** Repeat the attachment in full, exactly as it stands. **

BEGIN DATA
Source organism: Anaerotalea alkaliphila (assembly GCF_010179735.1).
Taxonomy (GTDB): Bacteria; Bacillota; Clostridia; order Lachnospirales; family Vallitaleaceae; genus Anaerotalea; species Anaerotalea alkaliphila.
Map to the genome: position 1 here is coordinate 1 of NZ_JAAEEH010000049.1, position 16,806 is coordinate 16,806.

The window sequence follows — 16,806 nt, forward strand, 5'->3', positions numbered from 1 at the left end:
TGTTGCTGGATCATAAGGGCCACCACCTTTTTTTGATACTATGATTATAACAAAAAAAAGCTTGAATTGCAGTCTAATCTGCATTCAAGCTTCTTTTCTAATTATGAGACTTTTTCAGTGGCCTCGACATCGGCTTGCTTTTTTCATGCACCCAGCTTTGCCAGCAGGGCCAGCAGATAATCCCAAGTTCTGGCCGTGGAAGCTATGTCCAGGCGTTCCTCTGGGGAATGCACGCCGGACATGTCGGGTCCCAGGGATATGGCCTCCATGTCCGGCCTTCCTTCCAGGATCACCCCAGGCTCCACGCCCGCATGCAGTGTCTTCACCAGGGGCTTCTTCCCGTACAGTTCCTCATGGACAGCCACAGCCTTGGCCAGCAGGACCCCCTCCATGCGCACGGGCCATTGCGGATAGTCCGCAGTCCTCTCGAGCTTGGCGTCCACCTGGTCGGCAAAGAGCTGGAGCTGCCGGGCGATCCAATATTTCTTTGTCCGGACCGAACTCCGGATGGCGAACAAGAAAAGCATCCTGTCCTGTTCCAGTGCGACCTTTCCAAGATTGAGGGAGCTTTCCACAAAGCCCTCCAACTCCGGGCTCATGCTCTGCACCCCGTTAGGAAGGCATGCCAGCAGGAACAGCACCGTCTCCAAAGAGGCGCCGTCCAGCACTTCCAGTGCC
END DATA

Source organism: Anaerotalea alkaliphila (assembly GCF_010179735.1).
Taxonomy (GTDB): Bacteria; Bacillota; Clostridia; order Lachnospirales; family Vallitaleaceae; genus Anaerotalea; species Anaerotalea alkaliphila.
Map to the genome: position 1 here is coordinate 1 of NZ_JAAEEH010000049.1, position 16,806 is coordinate 16,806.

The window sequence follows — 16,806 nt, forward strand, 5'->3', positions numbered from 1 at the left end:
TGTTGCTGGATCATAAGGGCCACCACCTTTTTTTGATACTATGATTATAACAAAAAAAAGCTTGAATTGCAGTCTAATCTGCATTCAAGCTTCTTTTCTAATTATGAGACTTTTTCAGTGGCCTCGACATCGGCTTGCTTTTTTCATGCACCCAGCTTTGCCAGCAGGGCCAGCAGATAATCCCAAGTTCTGGCCGTGGAAGCTATGTCCAGGCGTTCCTCTGGGGAATGCACGCCGGACATGTCGGGTCCCAGGGATATGGCCTCCATGTCCGGCCTTCCTTCCAGGATCACCCCAGGCTCCACGCCCGCATGCAGTGTCTTCACCAGGGGCTTCTTCCCGTACAGTTCCTCATGGACAGCCACAGCCTTGGCCAGCAGGACCCCCTCCATGCGCACGGGCCATTGCGGATAGTCCGCAGTCCTCTCGAGCTTGGCGTCCACCTGGTCGGCAAAGAGCTGGAGCTGCCGGGCGATCCAATATTTCTTTGTCCGGACCGAACTCCGGATGGCGAACAAGAAAAGCATCCTGTCCTGTTCCAGTGCGACCTTTCCAAGATTGAGGGAGCTTTCCACAAAGCCCTCCAACTCCGGGCTCATGCTCTGCACCCCGTTAGGAAGGCATGCCAGCAGGAACAGCACCGTCTCCAAAGAGGCGCCGTCCAGCACTTCCAGTGCC